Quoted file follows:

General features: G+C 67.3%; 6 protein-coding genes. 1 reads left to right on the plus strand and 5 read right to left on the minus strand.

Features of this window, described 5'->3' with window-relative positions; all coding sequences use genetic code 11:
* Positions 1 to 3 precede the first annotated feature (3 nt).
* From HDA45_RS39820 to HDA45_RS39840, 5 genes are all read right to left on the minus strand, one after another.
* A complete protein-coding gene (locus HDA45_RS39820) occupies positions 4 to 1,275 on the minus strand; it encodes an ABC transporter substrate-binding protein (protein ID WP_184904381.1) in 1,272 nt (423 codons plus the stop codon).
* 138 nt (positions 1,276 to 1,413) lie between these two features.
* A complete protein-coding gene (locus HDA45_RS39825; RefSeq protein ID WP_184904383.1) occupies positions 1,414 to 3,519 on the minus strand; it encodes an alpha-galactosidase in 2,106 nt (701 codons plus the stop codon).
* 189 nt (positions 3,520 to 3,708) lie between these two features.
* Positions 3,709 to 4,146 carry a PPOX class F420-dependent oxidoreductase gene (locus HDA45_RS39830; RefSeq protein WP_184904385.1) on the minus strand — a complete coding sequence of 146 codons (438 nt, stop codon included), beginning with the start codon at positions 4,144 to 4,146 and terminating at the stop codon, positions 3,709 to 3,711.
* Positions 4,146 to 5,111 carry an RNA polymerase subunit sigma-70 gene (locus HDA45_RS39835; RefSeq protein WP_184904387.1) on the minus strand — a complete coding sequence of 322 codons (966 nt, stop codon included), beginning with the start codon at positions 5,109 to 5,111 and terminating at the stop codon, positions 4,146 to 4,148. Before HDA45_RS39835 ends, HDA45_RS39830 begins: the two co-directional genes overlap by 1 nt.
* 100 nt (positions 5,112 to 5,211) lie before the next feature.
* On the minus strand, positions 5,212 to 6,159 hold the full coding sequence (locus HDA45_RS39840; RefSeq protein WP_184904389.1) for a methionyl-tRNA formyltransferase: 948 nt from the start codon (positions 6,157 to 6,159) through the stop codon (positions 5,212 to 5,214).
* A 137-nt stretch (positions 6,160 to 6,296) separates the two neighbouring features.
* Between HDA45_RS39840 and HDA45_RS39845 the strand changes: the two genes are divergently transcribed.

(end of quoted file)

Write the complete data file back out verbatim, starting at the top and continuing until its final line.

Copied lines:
General features: G+C 67.3%; 6 protein-coding genes. 1 reads left to right on the plus strand and 5 read right to left on the minus strand.

Features of this window, described 5'->3' with window-relative positions; all coding sequences use genetic code 11:
* Positions 1 to 3 precede the first annotated feature (3 nt).
* From HDA45_RS39820 to HDA45_RS39840, 5 genes are all read right to left on the minus strand, one after another.
* A complete protein-coding gene (locus HDA45_RS39820) occupies positions 4 to 1,275 on the minus strand; it encodes an ABC transporter substrate-binding protein (protein ID WP_184904381.1) in 1,272 nt (423 codons plus the stop codon).
* 138 nt (positions 1,276 to 1,413) lie between these two features.
* A complete protein-coding gene (locus HDA45_RS39825; RefSeq protein ID WP_184904383.1) occupies positions 1,414 to 3,519 on the minus strand; it encodes an alpha-galactosidase in 2,106 nt (701 codons plus the stop codon).
* 189 nt (positions 3,520 to 3,708) lie between these two features.
* Positions 3,709 to 4,146 carry a PPOX class F420-dependent oxidoreductase gene (locus HDA45_RS39830; RefSeq protein WP_184904385.1) on the minus strand — a complete coding sequence of 146 codons (438 nt, stop codon included), beginning with the start codon at positions 4,144 to 4,146 and terminating at the stop codon, positions 3,709 to 3,711.
* Positions 4,146 to 5,111 carry an RNA polymerase subunit sigma-70 gene (locus HDA45_RS39835; RefSeq protein WP_184904387.1) on the minus strand — a complete coding sequence of 322 codons (966 nt, stop codon included), beginning with the start codon at positions 5,109 to 5,111 and terminating at the stop codon, positions 4,146 to 4,148. Before HDA45_RS39835 ends, HDA45_RS39830 begins: the two co-directional genes overlap by 1 nt.
* 100 nt (positions 5,112 to 5,211) lie before the next feature.
* On the minus strand, positions 5,212 to 6,159 hold the full coding sequence (locus HDA45_RS39840; RefSeq protein WP_184904389.1) for a methionyl-tRNA formyltransferase: 948 nt from the start codon (positions 6,157 to 6,159) through the stop codon (positions 5,212 to 5,214).
* A 137-nt stretch (positions 6,160 to 6,296) separates the two neighbouring features.
* Between HDA45_RS39840 and HDA45_RS39845 the strand changes: the two genes are divergently transcribed.